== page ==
• AP

    Lost Prius to Wife, my comments are based on knowing the relative cost of a hybrid powertrain to a conventional one. The true COST of adding a hybrid system is at least $4000. Manufacturers don’t sell things for their cost (or they’d go out of business), so they should be charging at least $10,000 more for a hybrid than for a regular car. Toyota has been subsidizing this cost through profits from other products, which ironically had been Tundras and Sequoias, up until last year. Toyota will never admit this, but it would not be the first time they altered the facts. It’s also why I’ve been less than thrilled with their green image.

    The Boston Consulting Group (who is admittedly pro-electric) has done a study on electric cars that concludes they will not be viable for 15 years or so – they project the battery alone to cost $14,000 in 2020.

    Hybrids use many of the same components, just scaled down. The battery, high-voltage power electronics, and two electric motors are expensive pieces of hardware to add; so much that manufacturers cannot charge enough for to make them profitable. Remember that they still have a gasoline engine and all its supporting hardware. The engine may be smaller, but that hardly changes the price (it’s more the number of pieces than their size).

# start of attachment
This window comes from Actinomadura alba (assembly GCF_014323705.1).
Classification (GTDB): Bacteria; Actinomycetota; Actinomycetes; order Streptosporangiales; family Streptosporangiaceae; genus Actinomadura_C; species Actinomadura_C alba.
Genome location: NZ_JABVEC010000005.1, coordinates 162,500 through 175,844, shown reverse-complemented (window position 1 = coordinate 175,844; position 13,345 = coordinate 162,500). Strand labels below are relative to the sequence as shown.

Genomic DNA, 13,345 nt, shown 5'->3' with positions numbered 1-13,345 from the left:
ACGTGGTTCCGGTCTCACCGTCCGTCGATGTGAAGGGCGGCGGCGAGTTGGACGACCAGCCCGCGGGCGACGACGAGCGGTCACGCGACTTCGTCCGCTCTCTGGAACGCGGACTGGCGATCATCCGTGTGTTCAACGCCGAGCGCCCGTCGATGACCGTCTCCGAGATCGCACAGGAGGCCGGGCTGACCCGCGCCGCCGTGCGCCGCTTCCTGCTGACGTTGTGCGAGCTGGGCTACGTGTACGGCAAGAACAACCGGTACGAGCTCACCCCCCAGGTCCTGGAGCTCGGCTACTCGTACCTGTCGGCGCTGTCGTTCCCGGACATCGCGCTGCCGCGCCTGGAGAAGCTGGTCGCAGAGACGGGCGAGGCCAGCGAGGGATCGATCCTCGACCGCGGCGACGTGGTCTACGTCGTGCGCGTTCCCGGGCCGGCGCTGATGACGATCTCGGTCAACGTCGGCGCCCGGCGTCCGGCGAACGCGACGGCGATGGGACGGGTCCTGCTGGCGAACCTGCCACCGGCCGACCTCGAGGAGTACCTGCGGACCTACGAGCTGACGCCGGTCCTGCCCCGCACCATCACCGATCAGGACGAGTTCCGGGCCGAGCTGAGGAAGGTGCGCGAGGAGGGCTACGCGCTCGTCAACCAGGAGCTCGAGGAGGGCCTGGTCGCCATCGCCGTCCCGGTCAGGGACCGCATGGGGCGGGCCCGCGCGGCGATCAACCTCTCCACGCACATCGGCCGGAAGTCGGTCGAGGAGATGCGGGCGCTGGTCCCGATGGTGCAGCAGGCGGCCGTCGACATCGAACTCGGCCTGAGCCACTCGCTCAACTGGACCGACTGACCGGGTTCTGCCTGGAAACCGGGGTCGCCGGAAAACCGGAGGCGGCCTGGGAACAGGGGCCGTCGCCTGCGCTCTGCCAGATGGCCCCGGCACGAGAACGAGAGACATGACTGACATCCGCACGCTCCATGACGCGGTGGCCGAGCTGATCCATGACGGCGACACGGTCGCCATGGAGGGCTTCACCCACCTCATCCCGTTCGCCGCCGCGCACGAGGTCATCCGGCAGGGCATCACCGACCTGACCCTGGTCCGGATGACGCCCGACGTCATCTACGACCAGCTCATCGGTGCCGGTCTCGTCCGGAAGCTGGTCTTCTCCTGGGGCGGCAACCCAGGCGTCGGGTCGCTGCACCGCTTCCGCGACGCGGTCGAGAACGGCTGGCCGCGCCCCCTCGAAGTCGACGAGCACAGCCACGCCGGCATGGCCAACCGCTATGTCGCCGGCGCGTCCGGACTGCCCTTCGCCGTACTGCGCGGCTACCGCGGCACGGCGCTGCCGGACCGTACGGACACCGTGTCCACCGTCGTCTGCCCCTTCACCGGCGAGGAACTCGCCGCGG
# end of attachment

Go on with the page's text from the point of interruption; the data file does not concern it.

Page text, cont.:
Unless fuel prices are raised to where the consumer will pay what hybrids are worth, hybrids will be a drag on the government and/or the manufacturers for some time to come.

  • Lost Prius to wife

    AP, a true electric car, not a hybrid with some sort of gas engine/generator reserve, probably will not be viable for 15 years. No argument. And The Boston Consulting Group may be very accurate with their assessment that the required battery would cost $14,000 in 2020. This means that a true electric car, with a range of 300 or more miles, is nothing but a dream at this time. Absolutely no argument!

    Does this mean that we should all continue to burn gas in our cars at 15 to 30 mpg until that technology is perfected and brings forth the practical electric car? Absolutely not! With the technologies that have been in existence since before 2000, and the continuing improvements to those technologies, we now have the Insight and Prius, and soon the Chevy Volt and other hybrids, all capable of 46 mpg or more. If you look at the statistics, the average automotive manufacture’s fleet mpg is barely over 30 mpg and excludes the mpg reducing trucks and some vans. Why settle for less right now when one can have so much more along with the savings.

    Let’s take the $4000 you have sighted. Over a 5 year period that breaks down to $800 per year. Using the cars that I have previous mentioned 48 hours ago and just $2.00 per gallon, the difference between a hybrid and its comparable non hybrid varies from -$200 to +$50 per year in gas costs. This proves that the hybrid costs more, right? Wrong. Oil changes and normal maintenance occur at an extend periods of time compared to the non hybrid. Instead of suggesting oil changes every 3000 miles, the oil changes become every 5000 miles (remember, except in the case of a true parallel hybrid system, the gas engine does not run all the time). The 10K minor maintenances become 15K miles. The 50K major maintenances become 90K miles. I guess we should skip the major maintenance cost for the hybrid since we are only considering five years, not six. So that -$200 per year non hybrid advantage starts disappearing fast.